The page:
Infrastructure when? Infrastructure now.
ASCE members from all 50 states and Puerto Rico brought their message – and the #InfrastructureNow hashtag – to over 310 Members of Congress Wednesday afternoon, advocating for a variety of infrastructure solutions at the annual Legislative Fly-In.
The key piece of ASCE’s advocacy argument is the Highway Trust Fund. The HTF is the main funding source for federal investment in highway and transit infrastructure. And the federal gas tax is the main source for the Highway Trust Fund. Problem is, Congress hasn’t raised the gas tax since 1993.
“Raising the gas tax is a simple way to come up with money for infrastructure repairs,” said Bob Cagle, ASCE Region 4 director. “It gets money right now. It helps across the board with things that need to be done.”
While ASCE has long advocated for raising the gas tax, there was a feeling of renewed optimism and enthusiasm at this year’s Fly-In following recent advocacy wins at the state level.
Alabama lawmakers approved a 10-cent-a-gallon increase March 12 – nearly four years after ASCE’s Report Card for Alabama’s Infrastructure graded the state at a C-, and just a year after the Alabama Section earned the Society’s Civil Engineering Advocate Team of the Year award.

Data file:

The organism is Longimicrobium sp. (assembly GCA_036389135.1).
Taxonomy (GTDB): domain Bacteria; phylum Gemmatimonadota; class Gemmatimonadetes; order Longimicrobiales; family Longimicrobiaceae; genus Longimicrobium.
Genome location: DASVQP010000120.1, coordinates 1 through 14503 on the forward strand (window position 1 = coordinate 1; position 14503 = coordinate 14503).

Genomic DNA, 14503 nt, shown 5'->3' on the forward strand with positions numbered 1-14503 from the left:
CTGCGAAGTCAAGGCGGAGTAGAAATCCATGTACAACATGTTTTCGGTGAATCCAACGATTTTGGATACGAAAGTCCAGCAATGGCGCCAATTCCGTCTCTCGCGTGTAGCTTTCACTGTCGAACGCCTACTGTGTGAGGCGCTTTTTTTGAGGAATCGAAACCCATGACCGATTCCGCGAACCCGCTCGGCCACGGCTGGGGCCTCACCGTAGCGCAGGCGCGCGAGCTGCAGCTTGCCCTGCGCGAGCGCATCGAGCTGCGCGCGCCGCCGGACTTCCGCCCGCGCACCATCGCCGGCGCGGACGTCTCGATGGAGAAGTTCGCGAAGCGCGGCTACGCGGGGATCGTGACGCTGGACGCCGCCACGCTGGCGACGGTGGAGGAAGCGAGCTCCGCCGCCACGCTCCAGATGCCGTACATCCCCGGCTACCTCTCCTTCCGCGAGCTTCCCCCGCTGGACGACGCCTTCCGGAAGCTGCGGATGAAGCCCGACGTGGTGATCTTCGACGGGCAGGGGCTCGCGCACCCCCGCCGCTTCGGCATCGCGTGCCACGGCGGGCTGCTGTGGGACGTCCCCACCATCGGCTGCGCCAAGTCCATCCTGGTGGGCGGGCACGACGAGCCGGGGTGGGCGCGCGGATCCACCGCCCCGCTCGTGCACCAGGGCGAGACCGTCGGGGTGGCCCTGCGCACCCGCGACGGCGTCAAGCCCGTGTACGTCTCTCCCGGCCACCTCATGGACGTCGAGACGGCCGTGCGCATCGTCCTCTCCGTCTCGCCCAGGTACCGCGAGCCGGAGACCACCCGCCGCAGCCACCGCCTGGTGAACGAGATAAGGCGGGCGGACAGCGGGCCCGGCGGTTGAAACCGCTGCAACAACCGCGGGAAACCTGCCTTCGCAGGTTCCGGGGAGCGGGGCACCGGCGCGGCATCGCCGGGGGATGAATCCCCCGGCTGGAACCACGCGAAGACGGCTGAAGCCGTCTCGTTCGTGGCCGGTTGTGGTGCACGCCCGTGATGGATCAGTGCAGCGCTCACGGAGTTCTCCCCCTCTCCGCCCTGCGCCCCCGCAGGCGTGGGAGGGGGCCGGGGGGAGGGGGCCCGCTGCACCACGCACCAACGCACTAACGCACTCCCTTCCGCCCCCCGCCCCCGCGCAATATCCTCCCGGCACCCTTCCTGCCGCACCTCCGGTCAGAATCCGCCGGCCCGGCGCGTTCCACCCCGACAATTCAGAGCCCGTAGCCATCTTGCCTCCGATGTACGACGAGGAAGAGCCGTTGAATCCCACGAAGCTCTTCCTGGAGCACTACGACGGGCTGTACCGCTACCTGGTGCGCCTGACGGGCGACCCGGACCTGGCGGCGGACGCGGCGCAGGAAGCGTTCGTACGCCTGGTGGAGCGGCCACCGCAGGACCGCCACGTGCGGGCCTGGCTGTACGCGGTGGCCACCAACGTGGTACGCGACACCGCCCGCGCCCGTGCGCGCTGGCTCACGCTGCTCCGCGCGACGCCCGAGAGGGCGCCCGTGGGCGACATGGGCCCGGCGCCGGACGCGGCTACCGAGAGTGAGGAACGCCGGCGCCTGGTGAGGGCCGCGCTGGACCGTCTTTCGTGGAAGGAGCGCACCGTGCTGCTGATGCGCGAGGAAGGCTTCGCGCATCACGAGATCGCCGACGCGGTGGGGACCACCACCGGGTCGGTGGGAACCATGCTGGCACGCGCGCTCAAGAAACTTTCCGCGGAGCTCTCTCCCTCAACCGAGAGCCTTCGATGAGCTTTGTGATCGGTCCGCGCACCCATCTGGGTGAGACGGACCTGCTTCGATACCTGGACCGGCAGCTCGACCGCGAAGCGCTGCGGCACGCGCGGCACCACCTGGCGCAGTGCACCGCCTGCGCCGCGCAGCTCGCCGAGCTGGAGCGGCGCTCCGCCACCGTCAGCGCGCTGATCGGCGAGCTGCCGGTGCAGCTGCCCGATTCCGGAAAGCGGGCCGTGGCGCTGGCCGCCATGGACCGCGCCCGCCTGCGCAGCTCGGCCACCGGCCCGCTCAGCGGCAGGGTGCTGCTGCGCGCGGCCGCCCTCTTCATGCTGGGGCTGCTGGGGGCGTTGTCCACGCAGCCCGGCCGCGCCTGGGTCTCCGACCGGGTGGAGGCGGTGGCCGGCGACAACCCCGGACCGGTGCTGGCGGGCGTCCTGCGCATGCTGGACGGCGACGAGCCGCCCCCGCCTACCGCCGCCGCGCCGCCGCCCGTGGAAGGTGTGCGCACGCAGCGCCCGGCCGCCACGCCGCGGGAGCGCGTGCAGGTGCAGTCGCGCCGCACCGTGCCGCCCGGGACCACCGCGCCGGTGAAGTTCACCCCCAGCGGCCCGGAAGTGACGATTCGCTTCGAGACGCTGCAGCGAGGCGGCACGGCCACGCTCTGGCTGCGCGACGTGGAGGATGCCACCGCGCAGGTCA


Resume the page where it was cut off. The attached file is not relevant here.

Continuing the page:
“Getting the gas tax passed is just awesome,” said Shelia Montgomery Mills, a key leader in that Alabama effort during the last decade. “I think us talking about it helped the politicians and the legislators understand there was an issue. It was tangible. They had evidence with our State Infrastructure Report Card, and they basically went out there and said this is what we’re going to get behind.
“It shows that you can make a difference and I feel like we did.”
Meanwhile, Arkansas Gov. Asa Hutchinson signed into law – also March 12 – a bill that raises tax on gas by three cents per gallon.
Music to the ears of Chris Corbitt, an ASCE member from North Little Rock, AR, attending the Fly-In in Washington, DC, this week.
“I don’t see how legislators can be against infrastructure,” Corbitt said. “It’s a primary function of government to build water treatment plants, bridges, roads. And that spending creates jobs in communities.
ASCE brought that conversation to Congress Wednesday. The hope is that the talks will will lead to results, quite literally, down the road.
“If you get the roads cleared up, farmers can get their produce to market. The truckers can move on quicker. It reduces the cost to the public. It helps everybody,” Cagle said.
“From what we’ve heard in our meetings, it should be something that’s a bipartisan effort because everybody rides the roads. I think there’s hope.”